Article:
Dagmar Rychnovsk√°

I am a political scientist specializing in security studies and my work is primarily focused on the changing politics of security.

  • Theoretically, I am interested in the transformation of meanings and practices of (in)security and how this acts back on us in terms of shaping the existing power and knowledge structures. In this regard, my research draws mainly on critical security studies, international political sociology, and sociology of science and technology.
  • Empirically, my current research studies security controversies in the governance of research and innovation concerning bioweapons, biotechnologies, and biobanks. In my prior work, I explored the changing understanding of biological threats, the way UN Security Council approaches new security challenges, the evolution of neutrality etc.
  • Methodologically, I work mostly with qualitative interpretive methods (discourse analysis, practice analysis) and use typically policy documents, interviews, and participant observation.

My interest in studying these issues is probably a result of both my personal experience and my training. I come from the Czech Republic, a small country in Central Europe which has recently undergone huge transformations related to the integration to Western political, economic and cultural structures. Security is an area that has on the one hand gone through most visible changes in principles and policies, but on the other hand epitomizes a field in which customs, professional networks and identities play a huge role. The attempts to understand how this encounter between different systems of meanings looks in practice and what implications it brings about have eventually led me to critical and sociologically-oriented approaches in security studies.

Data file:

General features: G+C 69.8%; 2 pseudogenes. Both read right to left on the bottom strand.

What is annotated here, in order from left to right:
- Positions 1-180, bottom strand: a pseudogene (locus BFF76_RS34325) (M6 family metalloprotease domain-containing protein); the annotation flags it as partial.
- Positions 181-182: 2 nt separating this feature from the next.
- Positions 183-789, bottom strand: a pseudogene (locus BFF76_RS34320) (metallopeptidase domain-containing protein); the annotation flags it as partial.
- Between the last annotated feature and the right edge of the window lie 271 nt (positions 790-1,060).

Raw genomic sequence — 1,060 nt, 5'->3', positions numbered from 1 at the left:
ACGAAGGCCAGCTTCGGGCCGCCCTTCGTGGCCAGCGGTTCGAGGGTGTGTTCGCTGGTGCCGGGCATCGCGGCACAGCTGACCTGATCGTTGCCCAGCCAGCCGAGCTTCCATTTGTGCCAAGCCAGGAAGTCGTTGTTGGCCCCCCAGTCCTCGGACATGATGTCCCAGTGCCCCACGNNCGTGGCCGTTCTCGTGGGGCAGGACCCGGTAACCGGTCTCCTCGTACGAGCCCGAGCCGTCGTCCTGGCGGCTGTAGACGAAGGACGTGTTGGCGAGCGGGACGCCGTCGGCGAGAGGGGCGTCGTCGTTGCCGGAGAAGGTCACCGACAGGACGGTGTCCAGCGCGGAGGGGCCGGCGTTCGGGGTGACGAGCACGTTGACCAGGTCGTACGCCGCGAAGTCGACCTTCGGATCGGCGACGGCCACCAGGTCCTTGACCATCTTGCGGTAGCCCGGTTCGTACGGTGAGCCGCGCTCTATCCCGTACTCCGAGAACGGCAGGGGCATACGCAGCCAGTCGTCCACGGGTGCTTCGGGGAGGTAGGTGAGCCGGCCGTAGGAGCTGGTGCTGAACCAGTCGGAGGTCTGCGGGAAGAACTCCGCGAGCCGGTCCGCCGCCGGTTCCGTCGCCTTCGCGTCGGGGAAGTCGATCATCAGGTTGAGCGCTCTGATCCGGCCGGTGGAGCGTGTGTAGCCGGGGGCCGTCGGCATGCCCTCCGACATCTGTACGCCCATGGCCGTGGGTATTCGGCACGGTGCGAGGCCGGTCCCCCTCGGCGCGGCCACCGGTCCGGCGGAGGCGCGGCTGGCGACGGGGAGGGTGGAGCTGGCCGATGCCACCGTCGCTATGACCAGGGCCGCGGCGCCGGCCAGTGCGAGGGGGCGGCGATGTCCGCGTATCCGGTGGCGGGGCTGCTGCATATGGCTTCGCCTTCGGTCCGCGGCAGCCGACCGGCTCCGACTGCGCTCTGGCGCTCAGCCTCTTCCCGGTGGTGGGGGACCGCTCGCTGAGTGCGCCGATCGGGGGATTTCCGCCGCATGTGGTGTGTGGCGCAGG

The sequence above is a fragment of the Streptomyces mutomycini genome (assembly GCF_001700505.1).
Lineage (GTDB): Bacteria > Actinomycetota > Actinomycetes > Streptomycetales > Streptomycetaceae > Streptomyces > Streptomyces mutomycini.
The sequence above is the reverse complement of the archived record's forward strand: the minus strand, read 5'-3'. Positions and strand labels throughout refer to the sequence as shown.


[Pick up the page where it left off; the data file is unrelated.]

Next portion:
I started my studies at the University of Economics in Prague, where I specialized in International Studies and Diplomacy. My interest in security studies led me to the VU University Amsterdam, where I completed an interdisciplinary LLM in Law and Politics of International Security, and continued with a research-oriented M.A. in Comparative and International Studies at the ETH Zurich and the University of Zurich. I came back to Prague to do Ph.D. in International Relations at the Charles University, which I finished in 2016 with a thesis on the politics of bio(in)security. Prior to joining the IHS Vienna, I worked as a lecturer and researcher at the Charles University and Metropolitan University Prague.

Currently, I work as a Lecturer in Global Insecurities at the University of Sussex, School of Global Studies, and I am a Fellow at the IHS.

Full CV here.